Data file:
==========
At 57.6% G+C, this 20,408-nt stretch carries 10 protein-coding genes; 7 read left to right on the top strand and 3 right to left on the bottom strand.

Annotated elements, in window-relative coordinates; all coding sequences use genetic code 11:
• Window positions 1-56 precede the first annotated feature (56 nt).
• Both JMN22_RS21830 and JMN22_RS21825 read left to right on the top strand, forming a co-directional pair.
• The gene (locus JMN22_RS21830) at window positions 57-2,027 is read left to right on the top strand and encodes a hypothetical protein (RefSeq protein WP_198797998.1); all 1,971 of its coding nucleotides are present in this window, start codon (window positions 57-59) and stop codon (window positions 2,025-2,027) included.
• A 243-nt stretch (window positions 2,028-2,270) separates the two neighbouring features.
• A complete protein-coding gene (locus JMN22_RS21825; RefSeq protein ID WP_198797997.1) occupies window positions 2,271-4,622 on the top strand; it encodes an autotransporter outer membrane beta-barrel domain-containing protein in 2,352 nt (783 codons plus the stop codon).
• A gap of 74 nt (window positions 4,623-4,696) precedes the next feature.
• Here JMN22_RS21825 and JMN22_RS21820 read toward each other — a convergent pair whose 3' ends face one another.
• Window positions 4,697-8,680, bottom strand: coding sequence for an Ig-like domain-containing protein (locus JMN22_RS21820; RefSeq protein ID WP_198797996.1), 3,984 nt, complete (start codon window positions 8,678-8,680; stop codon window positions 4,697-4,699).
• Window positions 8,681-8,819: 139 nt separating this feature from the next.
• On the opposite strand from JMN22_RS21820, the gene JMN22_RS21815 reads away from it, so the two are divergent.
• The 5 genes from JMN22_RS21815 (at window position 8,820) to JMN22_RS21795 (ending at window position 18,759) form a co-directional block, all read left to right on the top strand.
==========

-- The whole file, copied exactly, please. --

At 57.6% G+C, this 20,408-nt stretch carries 10 protein-coding genes; 7 read left to right on the top strand and 3 right to left on the bottom strand.

Annotated elements, in window-relative coordinates; all coding sequences use genetic code 11:
• Window positions 1-56 precede the first annotated feature (56 nt).
• Both JMN22_RS21830 and JMN22_RS21825 read left to right on the top strand, forming a co-directional pair.
• The gene (locus JMN22_RS21830) at window positions 57-2,027 is read left to right on the top strand and encodes a hypothetical protein (RefSeq protein WP_198797998.1); all 1,971 of its coding nucleotides are present in this window, start codon (window positions 57-59) and stop codon (window positions 2,025-2,027) included.
• A 243-nt stretch (window positions 2,028-2,270) separates the two neighbouring features.
• A complete protein-coding gene (locus JMN22_RS21825; RefSeq protein ID WP_198797997.1) occupies window positions 2,271-4,622 on the top strand; it encodes an autotransporter outer membrane beta-barrel domain-containing protein in 2,352 nt (783 codons plus the stop codon).
• A gap of 74 nt (window positions 4,623-4,696) precedes the next feature.
• Here JMN22_RS21825 and JMN22_RS21820 read toward each other — a convergent pair whose 3' ends face one another.
• Window positions 4,697-8,680, bottom strand: coding sequence for an Ig-like domain-containing protein (locus JMN22_RS21820; RefSeq protein ID WP_198797996.1), 3,984 nt, complete (start codon window positions 8,678-8,680; stop codon window positions 4,697-4,699).
• Window positions 8,681-8,819: 139 nt separating this feature from the next.
• On the opposite strand from JMN22_RS21820, the gene JMN22_RS21815 reads away from it, so the two are divergent.
• The 5 genes from JMN22_RS21815 (at window position 8,820) to JMN22_RS21795 (ending at window position 18,759) form a co-directional block, all read left to right on the top strand.